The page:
There were several changes to solar feed in tariff arrangements in some Australian states when the calendar flipped over to January 1. Here’s a summary.
The change having the biggest impact on solar households and businesses was in New South Wales.
Participants in the legacy NSW Solar Bonus Scheme who had been receiving 60 cents or 20 cents per kilowatt hour for all the electricity they generated will be switched to a unsubsidised rate in the range of 4.7-8c per kWh generally (although some electricity retailers are offering more). Additionally, the rate is only payable on surplus electricity exports. To further complicate things, in many scenarios solar households will also require a meter change.
For those affected, the reduction could translate to much higher electricity bills – up to thousands of dollars a year more. Energy Matters has published a guide to the changes, which also details actions that can be taken to minimise the impact.
In Victoria, the legacy Transitional and Standard Feed-in Tariff Schemes (TFiT and SFiT) also ended on Saturday night, which will impact approximately 70,000 solar households and businesses across the state. The end of the TFiT sees participants hit with a reduction from 25 cents per kilowatt hour for surplus power fed into to the grid to as little as 5c per kilowatt hour. A TFiT guide can be viewed here.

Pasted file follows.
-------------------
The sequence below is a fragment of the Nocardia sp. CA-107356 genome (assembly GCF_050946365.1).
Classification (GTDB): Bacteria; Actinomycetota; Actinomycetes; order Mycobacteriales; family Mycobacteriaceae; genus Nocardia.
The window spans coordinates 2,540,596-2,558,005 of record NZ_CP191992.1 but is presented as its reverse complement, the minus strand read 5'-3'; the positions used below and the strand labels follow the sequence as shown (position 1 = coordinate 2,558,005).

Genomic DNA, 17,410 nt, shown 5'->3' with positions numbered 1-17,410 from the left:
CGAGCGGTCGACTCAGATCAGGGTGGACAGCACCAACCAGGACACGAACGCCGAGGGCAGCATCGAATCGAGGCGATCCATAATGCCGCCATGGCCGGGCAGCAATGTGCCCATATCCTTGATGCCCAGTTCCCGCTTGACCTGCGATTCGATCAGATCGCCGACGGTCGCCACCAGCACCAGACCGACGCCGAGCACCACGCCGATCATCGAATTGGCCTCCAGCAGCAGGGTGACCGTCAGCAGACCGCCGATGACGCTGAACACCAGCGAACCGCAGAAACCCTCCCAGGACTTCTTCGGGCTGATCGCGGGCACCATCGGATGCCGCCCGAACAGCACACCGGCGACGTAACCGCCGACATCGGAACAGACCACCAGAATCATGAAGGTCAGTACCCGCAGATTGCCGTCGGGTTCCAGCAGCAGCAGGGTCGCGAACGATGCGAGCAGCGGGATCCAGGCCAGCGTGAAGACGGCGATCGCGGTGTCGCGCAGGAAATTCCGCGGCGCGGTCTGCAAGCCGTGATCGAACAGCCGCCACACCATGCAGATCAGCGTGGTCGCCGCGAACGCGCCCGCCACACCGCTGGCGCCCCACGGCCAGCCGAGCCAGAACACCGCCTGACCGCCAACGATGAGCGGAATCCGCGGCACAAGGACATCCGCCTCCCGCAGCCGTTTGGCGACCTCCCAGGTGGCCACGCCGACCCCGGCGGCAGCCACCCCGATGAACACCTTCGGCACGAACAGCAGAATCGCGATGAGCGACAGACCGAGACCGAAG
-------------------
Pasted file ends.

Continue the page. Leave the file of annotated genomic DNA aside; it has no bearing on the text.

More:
Across the border in South Australia, the mandatory minimum feed in tariff rate ceased on January 1 as a result of a decision of the Essential Services Commission of South Australia. The Commission said the minimum rate no longer served the best interests of consumers, but that it will be monitoring the situation.
Electricity retailers in SA will still need to offer feed in tariffs, but there is no set minimum amount.
Solar households in South Australia should check with their electricity retailers to determine what impact, if any, the change may have on them.
In all cases, it’s good to keep in mind some electricity retailers are more solar-friendly than others – so it can pay to shop around. It’s also important to consider any electricity retailer offer very carefully. Some may provide a high feed in tariff rate than others, but there may be a devil or two in the detail.
For households and businesses wanting to get the most from their high value solar energy sourced electricity, retrofitting a battery system is an option well worth considering. Energy Matters offers a solar + battery calculator that can be used in retrofit scenarios to indicate the potential benefit of installing home energy storage.